Answer: First of all, disregard the statements issued by Mehmet Ali Talat before the elections. They have things they said that they will do as the government now. This road will be pursued together with Turkey. This is true for all of us. I repeat once again, the Annan plan is on the table. There may be statements to the effect that we will sit and discuss the Annan plan. The real work, however, consists of preliminary efforts to render the Annan plan acceptable. For this reason, it is neither this nor that. The work should not be made more difficult by concentrating on words. I repeat. We have seen issues, holes, pits, and traps in the Annan plan that concern and frighten us. It was decided to conduct a preliminary work in order to eliminate them. This is what we wanted as well. For this reason, both sides' statements are valid.

    Question: Will the plan prepared by Turkey comb out all these concerns and fears?

    Answer: Both you and all of us will see after the NSC passes the plan. We will see together to what extent they were combed out. Let us be aware that there is work under way. We have a new government, which I suppose will be busy with internal issues until the NSC. They will get their act together. We, therefore, have time and work is being carried out both inside and outside.

    Furthermore, NTVMSNBC (13.01.04) reports that Denktas said on Monday that he was focused on striving for a solution to the dispute on the island that did not sacrifice the safety and security of the Turkish Cypriots.

    Any negotiations on Cyprus must take into account the realities of the situation on the island, Denktas said and added: "There are two states, two nations on Cyprus. Any agreement reached should not shake the confidence of the Turkish Cypriot people.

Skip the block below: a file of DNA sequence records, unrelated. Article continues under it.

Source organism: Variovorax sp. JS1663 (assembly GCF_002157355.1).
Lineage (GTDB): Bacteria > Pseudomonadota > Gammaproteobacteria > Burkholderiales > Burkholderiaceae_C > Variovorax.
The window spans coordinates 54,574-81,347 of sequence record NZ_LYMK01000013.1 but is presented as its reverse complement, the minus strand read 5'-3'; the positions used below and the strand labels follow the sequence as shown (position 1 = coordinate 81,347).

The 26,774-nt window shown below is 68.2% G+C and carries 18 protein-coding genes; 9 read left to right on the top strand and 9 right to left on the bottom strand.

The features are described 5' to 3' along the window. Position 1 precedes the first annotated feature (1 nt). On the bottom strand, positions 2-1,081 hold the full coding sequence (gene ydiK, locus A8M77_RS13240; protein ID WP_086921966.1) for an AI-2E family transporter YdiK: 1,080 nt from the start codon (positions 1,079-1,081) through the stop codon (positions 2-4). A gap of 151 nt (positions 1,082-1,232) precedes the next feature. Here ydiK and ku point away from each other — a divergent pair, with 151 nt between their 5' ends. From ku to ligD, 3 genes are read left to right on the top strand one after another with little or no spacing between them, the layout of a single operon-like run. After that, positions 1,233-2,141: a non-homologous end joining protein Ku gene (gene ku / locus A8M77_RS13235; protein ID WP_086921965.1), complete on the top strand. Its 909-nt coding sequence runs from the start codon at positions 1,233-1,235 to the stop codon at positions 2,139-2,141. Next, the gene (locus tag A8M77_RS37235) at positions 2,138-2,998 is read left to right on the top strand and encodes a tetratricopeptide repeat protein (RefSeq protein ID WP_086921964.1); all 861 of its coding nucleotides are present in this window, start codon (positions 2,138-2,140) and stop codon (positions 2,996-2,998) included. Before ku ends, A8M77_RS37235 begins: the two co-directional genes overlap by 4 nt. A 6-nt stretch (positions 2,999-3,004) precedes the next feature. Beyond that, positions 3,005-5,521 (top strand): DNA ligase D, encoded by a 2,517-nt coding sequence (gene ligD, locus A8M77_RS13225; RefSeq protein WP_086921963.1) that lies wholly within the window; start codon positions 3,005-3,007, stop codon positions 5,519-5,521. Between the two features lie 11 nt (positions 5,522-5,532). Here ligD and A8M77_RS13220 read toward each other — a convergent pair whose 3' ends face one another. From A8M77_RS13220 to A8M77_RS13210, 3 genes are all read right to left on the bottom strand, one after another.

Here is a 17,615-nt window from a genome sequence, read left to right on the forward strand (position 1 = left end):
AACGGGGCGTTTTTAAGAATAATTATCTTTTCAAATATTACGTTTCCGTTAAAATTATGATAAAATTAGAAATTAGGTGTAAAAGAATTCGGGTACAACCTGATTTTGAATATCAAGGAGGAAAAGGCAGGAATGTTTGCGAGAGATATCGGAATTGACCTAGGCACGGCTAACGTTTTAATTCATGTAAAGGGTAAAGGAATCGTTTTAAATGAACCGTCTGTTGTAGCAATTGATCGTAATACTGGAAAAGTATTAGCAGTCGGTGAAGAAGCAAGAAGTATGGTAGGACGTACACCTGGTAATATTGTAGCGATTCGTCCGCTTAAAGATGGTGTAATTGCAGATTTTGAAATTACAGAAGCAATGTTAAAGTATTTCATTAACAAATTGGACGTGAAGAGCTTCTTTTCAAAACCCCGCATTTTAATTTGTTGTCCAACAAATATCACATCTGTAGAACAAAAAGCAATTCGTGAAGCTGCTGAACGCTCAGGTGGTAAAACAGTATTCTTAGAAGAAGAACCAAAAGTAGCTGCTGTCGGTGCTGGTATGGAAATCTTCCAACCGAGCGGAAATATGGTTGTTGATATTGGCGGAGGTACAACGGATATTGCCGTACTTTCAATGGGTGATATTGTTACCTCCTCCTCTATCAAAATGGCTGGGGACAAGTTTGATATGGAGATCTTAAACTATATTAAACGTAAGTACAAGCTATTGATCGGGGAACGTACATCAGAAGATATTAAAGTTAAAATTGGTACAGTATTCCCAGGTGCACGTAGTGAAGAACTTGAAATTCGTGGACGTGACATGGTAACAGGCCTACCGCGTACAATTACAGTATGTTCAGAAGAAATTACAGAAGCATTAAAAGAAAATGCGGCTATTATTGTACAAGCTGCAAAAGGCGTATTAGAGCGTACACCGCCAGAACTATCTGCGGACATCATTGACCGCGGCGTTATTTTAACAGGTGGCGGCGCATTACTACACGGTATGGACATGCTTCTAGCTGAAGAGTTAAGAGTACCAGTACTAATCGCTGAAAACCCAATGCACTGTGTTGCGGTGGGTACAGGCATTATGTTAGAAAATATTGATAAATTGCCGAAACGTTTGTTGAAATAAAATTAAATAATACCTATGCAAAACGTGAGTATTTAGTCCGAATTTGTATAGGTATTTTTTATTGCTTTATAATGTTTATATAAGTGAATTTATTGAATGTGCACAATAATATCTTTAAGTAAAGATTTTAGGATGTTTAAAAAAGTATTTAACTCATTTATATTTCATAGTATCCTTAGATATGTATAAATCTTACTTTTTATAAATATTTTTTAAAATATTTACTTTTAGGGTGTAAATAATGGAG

The Greek Cypriot side needed to enter into negotiations prepared to accept these realities and to be ready to make compromises. It was because they had failed to do so in the past that no results during previous talks had been reached."

    [02] Cemil Cicek: "We have been trying to display our good intention to the whole world. The NSC will assess developments in its next meeting. Later necessary steps will be taken"

    TRT 2 Television (12.01.04) broadcast that Turkey has once again stressed that it will continue its activities to ensure that the Cyprus problem is solved taking into consideration the realities on the island. Cemil Cicek, justice minister and government spokesman, in a statement after the Council of Ministers meeting today, expressed the hope that steps will be taken by 1 May 2004.

    "We, as Turkey, have always tried to say that we have goodwill toward the positive solution of the Cyprus problem taking into consideration the Cyprus reality and in a manner that will balance the rights and interests of Turkey and our kinsmen there. We are exerting every effort we can. Work and assessment on the issue are continuing. We, as Turkey and the Turkish Republic of Northern Cyprus, hope that by 1 May 2004 certain steps will be taken. We are trying to show to the entire world our goodwill on the issue. At this point, a good process has been initiated." Mr Cicek said.

    On the same issue Ankara Anatolia (12.01.04) reported from Ankara that Government Spokesman Cemil Cicek on Monday, held a press conference following the weekly meeting of the Council of Ministers, He said: ''The foreign policy was high on the agenda of the meeting. Foreign Minister and Deputy Prime Minister Abdullah Gul informed members of the Council of Ministers on his visits to Azerbaijan and Iran. Turkey attributes great importance to its relations with neighboring countries. We have been expending efforts to base our bilateral relations with neighbouring countries on a sound, lasting and sincere ground.''

    Noting that recent developments in Cyprus were also taken up at the meeting, Cicek told reporters:

    ''We have good intentions about finding a fair and lasting solution to the Cyprus question by taking into consideration the facts in the island. We have been expending efforts to this end. As Turkey and `TRNC´, we want some steps to be taken till May 1, 2004. We have been trying to display our good intention to the whole world. The National Security Council (NSC) will assess the developments at its next meeting. Later, necessary steps will be taken. Turkey's expectations were put forward earlier. The negotiation process will be maintained on the basis of the plan of United Nations Secretary-General Kofi Annan. Actually, the plan does not have any unknown elements.''